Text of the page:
THE first step has been taken towards providing the city with a major new indoor visitor attraction and facilities for contemporary visual arts.
The museum, archive and gallery centre would replace the Grosvenor Museum, St Michael’s heritage centre and the Cheshire and Chester Archive Services.
It would also meet the needs of the University of Chester for a visual arts exhibition space.
It follows a report to the Town Hall Executive from Cllr Eric Plenderleath (Con, Tarvin), executive member for culture and community, which recommended a final brief should be drawn up for a feasibility study into the project, part of the Chester Renaissance programme, by May.
Councillors agreed a bid should be made to the Northwest Regional Development Agency for funding of £30,000 to enable the study to go ahead.
The report recognised that the brief should go to the new shadow unitary council and that if the project was to go ahead before April 2009, it would be likely the approval of the shadow authority would be needed.
The Town Hall executive agreed to work with the shadow authority to progress the project. The study will only proceed if the funding bid is successful with the outcome due to be known in September.
A review of the Grosvenor Museum in 2007 put forward a series of recommendations which could only be met by new build either at the current museum or by creating a new centre elsewhere in the city.
In their review, city councillors Norman Stainthorp (Lab, Blacon Hall) and Ken Holding (Lib Dem, Vicars Cross) concluded that if the museum was to have aspirations of national, European or even worldwide status, it should begin to deal with the shortcomings they found.
They added: “When considering a location for a museum of international stature, it may be worthwhile to identify a site away from a city centre that offers a one-level visitor experience with ample car and coach parking.”
They commented that if the Grosvenor Museum was to be regarded as “a strictly provincial museum displaying and interpreting local finds”, it could be judged satisfactory given the limitations of the two small Georgian and Victorian buildings it occupies.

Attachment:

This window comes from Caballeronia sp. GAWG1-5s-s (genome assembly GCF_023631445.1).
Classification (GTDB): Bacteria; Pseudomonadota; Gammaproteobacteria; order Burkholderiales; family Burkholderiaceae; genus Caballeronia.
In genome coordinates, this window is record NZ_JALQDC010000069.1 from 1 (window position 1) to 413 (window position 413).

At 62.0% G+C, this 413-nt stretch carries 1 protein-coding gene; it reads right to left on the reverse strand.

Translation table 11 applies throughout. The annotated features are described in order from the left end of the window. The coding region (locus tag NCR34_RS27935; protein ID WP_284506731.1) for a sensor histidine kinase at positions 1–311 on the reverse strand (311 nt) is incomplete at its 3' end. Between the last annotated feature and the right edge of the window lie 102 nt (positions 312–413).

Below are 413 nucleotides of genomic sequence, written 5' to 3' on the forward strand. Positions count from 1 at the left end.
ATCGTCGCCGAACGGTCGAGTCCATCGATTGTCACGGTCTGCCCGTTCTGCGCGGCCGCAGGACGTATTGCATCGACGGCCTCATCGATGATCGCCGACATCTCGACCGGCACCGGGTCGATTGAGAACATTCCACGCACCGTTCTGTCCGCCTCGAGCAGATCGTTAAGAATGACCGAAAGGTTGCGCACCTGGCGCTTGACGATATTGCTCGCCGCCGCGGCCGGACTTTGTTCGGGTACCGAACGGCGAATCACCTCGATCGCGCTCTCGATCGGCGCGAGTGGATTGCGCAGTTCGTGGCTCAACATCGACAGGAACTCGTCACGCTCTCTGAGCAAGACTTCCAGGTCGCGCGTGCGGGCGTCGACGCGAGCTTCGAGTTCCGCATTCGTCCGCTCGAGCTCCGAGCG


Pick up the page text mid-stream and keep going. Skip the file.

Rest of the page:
At the present museum, they identified a number of issues including the need for improved visitor, coach and car parking and coach drop-off arrangements, better access to displays on the upper floors, proper refreshment facilities and facilities for visiting researchers to have proper access to items not on display to the public.
Last autumn, the executive agreed that initial work should begin on a feasibility study for a new joint facility.
Cllr Plenderleath says the existing services operate from buildings which are not fit for the 21st Century.
A new joint project would bring the city and county heritage services together in partnership with the university.
Councillors heard that in 2006/07, the archive service had 8,000 visitors, St Michael’s heritage centre attracted 15,000 and the Grosvenor Museum had 90,000 visitors and more than 170,000 users of whom more than 22,000 were pupils.
Possibilities already under consideration by a team of city and county council staff, who have produced a draft brief, include the benefits of a temporary exhibition gallery.
No figures for the cost of a joint facility have been disclosed although the Grosvenor Museum is said to be valued at an estimated £4m and St Michael’s at £1m.
The Record Office in Duke Street is said to be worth £1.2m.